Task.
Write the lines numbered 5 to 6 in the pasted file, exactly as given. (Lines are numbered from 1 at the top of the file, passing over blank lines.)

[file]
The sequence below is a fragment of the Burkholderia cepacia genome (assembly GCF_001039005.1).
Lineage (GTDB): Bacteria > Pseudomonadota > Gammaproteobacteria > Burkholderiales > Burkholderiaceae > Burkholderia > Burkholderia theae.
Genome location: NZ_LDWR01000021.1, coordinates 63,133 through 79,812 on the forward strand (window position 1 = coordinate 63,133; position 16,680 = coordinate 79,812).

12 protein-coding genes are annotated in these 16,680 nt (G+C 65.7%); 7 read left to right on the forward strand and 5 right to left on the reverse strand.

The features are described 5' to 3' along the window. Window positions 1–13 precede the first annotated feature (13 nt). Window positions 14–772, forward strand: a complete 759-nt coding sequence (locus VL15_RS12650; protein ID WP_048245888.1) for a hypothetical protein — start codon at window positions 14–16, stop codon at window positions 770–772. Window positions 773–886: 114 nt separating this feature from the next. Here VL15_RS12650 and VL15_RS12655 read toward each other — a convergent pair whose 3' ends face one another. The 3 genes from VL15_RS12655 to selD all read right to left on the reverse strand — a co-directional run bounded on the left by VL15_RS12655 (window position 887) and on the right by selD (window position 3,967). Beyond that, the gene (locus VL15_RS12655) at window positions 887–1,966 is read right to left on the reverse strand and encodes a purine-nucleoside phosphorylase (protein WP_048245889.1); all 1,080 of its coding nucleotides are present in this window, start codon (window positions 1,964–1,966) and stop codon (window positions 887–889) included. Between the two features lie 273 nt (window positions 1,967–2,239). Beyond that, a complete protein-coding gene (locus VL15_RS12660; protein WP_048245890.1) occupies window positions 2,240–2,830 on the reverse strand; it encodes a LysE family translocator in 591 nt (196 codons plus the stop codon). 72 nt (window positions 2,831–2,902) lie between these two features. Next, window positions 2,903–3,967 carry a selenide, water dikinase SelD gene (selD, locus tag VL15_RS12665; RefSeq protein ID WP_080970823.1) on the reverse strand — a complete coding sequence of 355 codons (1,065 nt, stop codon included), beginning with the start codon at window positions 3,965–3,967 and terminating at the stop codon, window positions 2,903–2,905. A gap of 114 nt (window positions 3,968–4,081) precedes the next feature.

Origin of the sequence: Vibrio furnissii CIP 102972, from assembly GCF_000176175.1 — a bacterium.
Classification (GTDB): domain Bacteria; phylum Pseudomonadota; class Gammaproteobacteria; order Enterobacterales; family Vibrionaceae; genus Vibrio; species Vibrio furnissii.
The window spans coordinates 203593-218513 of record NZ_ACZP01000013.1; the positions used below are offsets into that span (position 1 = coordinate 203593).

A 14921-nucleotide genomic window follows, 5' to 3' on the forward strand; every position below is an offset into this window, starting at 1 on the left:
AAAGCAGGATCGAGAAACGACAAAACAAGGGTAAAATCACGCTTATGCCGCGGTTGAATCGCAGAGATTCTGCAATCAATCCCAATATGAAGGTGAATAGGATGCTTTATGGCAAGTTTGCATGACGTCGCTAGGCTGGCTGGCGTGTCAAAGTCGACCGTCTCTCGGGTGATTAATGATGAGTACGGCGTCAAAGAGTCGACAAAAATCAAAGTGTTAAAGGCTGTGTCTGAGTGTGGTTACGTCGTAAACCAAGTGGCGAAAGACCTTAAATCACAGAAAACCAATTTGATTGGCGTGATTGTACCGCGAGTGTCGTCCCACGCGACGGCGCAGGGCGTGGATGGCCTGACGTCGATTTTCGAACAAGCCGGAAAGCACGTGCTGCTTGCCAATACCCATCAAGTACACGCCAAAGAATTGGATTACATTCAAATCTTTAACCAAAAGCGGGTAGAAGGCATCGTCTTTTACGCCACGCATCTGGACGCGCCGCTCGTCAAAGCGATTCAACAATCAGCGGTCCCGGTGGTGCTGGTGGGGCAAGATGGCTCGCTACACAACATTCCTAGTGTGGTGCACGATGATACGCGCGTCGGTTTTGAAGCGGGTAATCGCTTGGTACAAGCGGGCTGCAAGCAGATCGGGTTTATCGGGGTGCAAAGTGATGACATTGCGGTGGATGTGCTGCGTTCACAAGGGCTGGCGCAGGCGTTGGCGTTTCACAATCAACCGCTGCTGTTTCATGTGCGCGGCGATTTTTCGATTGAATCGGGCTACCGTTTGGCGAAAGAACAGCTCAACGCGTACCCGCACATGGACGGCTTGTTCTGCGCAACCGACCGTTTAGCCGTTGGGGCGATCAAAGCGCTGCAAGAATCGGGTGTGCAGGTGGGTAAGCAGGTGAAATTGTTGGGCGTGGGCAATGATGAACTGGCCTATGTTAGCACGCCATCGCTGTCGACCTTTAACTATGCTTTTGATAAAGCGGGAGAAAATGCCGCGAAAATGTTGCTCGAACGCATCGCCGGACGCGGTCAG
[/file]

The features are described 5' to 3' along the window. Window positions 1–13 precede the first annotated feature (13 nt). Window positions 14–772, forward strand: a complete 759-nt coding sequence (locus VL15_RS12650; protein ID WP_048245888.1) for a hypothetical protein — start codon at window positions 14–16, stop codon at window positions 770–772. Window positions 773–886: 114 nt separating this feature from the next. Here VL15_RS12650 and VL15_RS12655 read toward each other — a convergent pair whose 3' ends face one another. The 3 genes from VL15_RS12655 to selD all read right to left on the reverse strand — a co-directional run bounded on the left by VL15_RS12655 (window position 887) and on the right by selD (window position 3,967). Beyond that, the gene (locus VL15_RS12655) at window positions 887–1,966 is read right to left on the reverse strand and encodes a purine-nucleoside phosphorylase (protein WP_048245889.1); all 1,080 of its coding nucleotides are present in this window, start codon (window positions 1,964–1,966) and stop codon (window positions 887–889) included. Between the two features lie 273 nt (window positions 1,967–2,239). Beyond that, a complete protein-coding gene (locus VL15_RS12660; protein WP_048245890.1) occupies window positions 2,240–2,830 on the reverse strand; it encodes a LysE family translocator in 591 nt (196 codons plus the stop codon). 72 nt (window positions 2,831–2,902) lie between these two features. Next, window positions 2,903–3,967 carry a selenide, water dikinase SelD gene (selD, locus tag VL15_RS12665; RefSeq protein ID WP_080970823.1) on the reverse strand — a complete coding sequence of 355 codons (1,065 nt, stop codon included), beginning with the start codon at window positions 3,965–3,967 and terminating at the stop codon, window positions 2,903–2,905. A gap of 114 nt (window positions 3,968–4,081) precedes the next feature.

Origin of the sequence: Vibrio furnissii CIP 102972, from assembly GCF_000176175.1 — a bacterium.